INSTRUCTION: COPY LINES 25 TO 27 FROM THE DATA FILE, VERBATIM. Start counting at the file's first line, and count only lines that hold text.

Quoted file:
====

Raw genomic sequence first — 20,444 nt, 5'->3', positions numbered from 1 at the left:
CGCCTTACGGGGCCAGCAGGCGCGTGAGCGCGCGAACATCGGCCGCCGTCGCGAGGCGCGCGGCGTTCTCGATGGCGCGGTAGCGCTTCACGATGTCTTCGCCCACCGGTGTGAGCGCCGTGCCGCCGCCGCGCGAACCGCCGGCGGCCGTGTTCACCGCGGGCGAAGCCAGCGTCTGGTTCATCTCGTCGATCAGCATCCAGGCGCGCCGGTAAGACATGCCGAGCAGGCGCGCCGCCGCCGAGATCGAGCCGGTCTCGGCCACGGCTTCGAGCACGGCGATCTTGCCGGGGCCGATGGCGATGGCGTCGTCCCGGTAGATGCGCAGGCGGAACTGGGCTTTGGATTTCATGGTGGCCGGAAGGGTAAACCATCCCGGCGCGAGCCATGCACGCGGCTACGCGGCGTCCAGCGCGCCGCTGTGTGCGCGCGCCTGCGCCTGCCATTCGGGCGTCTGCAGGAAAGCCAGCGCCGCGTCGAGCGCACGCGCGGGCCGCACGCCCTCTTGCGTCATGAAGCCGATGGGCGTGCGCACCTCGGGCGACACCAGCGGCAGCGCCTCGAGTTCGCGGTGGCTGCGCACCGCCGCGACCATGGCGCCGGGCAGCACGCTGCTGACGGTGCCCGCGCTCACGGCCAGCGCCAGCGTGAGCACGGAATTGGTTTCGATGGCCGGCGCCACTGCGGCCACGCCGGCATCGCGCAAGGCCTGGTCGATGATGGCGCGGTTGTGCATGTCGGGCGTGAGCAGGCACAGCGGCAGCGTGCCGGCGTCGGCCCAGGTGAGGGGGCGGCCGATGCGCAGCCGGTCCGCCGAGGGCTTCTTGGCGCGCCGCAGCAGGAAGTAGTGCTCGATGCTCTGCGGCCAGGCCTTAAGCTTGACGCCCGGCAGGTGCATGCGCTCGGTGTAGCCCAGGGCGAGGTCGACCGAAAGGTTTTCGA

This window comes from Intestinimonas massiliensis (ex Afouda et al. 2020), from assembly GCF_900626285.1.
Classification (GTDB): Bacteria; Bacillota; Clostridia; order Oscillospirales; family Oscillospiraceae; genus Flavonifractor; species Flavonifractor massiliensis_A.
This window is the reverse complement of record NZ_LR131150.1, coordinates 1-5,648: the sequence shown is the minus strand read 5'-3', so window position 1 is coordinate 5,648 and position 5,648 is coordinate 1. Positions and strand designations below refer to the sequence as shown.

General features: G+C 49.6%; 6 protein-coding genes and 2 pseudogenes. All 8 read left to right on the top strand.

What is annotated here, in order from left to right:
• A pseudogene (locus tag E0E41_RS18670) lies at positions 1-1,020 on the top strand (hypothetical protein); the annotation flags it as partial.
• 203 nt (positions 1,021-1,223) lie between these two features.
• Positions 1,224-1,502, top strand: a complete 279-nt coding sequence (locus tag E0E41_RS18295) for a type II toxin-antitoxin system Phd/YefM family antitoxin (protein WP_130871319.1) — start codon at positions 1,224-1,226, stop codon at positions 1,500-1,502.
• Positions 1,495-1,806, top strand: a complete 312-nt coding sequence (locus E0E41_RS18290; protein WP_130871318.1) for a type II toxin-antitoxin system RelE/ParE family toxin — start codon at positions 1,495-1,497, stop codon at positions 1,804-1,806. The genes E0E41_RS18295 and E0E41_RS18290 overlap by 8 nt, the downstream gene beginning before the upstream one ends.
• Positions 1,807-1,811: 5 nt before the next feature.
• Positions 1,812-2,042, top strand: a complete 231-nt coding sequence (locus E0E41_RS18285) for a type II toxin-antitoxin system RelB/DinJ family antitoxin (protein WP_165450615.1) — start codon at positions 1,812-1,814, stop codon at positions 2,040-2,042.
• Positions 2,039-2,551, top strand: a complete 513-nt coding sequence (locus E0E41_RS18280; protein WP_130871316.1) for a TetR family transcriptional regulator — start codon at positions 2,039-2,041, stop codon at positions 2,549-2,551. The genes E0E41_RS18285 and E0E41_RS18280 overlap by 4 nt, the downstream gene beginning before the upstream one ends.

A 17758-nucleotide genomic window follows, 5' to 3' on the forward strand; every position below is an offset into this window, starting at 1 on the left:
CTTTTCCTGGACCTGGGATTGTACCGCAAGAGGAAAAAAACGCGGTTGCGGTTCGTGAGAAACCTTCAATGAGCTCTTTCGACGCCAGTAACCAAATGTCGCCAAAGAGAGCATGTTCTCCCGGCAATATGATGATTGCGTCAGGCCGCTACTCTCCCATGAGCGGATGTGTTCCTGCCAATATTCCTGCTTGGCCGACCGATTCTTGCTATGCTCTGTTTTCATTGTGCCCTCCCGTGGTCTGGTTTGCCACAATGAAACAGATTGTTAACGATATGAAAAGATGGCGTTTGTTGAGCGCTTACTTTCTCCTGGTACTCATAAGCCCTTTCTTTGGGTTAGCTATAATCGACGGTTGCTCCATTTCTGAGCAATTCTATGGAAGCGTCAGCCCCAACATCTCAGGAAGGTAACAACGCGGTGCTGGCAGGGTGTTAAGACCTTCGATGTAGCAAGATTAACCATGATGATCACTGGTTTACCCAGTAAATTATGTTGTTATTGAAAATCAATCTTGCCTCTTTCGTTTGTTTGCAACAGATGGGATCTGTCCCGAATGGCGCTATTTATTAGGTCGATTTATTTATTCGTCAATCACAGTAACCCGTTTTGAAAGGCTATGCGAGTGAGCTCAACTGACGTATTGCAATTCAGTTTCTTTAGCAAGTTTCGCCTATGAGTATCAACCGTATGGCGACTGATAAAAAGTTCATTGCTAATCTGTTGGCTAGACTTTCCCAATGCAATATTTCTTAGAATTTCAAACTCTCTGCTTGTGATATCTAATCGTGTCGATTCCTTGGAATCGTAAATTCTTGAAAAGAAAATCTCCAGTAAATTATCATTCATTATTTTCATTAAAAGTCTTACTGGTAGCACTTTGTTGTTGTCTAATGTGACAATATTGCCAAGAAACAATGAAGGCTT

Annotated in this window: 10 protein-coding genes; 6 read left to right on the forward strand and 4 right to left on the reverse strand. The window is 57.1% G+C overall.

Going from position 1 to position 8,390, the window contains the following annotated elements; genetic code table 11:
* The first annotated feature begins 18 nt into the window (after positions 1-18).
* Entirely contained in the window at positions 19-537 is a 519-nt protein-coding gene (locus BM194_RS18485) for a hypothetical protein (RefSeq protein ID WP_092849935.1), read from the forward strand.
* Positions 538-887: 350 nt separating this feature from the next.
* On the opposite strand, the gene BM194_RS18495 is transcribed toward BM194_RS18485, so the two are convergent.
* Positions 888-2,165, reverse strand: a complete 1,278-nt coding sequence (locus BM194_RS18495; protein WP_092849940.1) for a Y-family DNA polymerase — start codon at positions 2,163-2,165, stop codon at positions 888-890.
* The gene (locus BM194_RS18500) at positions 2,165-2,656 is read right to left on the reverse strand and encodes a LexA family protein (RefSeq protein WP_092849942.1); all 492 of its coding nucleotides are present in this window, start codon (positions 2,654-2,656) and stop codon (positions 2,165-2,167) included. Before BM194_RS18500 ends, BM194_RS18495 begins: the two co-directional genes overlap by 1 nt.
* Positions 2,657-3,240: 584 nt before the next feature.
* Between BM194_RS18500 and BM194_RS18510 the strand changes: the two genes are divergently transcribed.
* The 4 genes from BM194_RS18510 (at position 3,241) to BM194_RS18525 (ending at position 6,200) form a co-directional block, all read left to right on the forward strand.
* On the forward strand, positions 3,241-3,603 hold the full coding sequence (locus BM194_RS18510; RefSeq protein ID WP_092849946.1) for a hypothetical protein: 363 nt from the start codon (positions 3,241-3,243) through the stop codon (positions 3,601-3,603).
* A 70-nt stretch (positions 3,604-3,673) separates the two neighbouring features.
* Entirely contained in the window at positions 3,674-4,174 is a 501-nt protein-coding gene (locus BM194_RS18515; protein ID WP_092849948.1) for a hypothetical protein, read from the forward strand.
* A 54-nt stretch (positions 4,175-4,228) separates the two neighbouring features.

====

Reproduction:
* Positions 2,657-3,240: 584 nt before the next feature.
* Between BM194_RS18500 and BM194_RS18510 the strand changes: the two genes are divergently transcribed.
* The 4 genes from BM194_RS18510 (at position 3,241) to BM194_RS18525 (ending at position 6,200) form a co-directional block, all read left to right on the forward strand.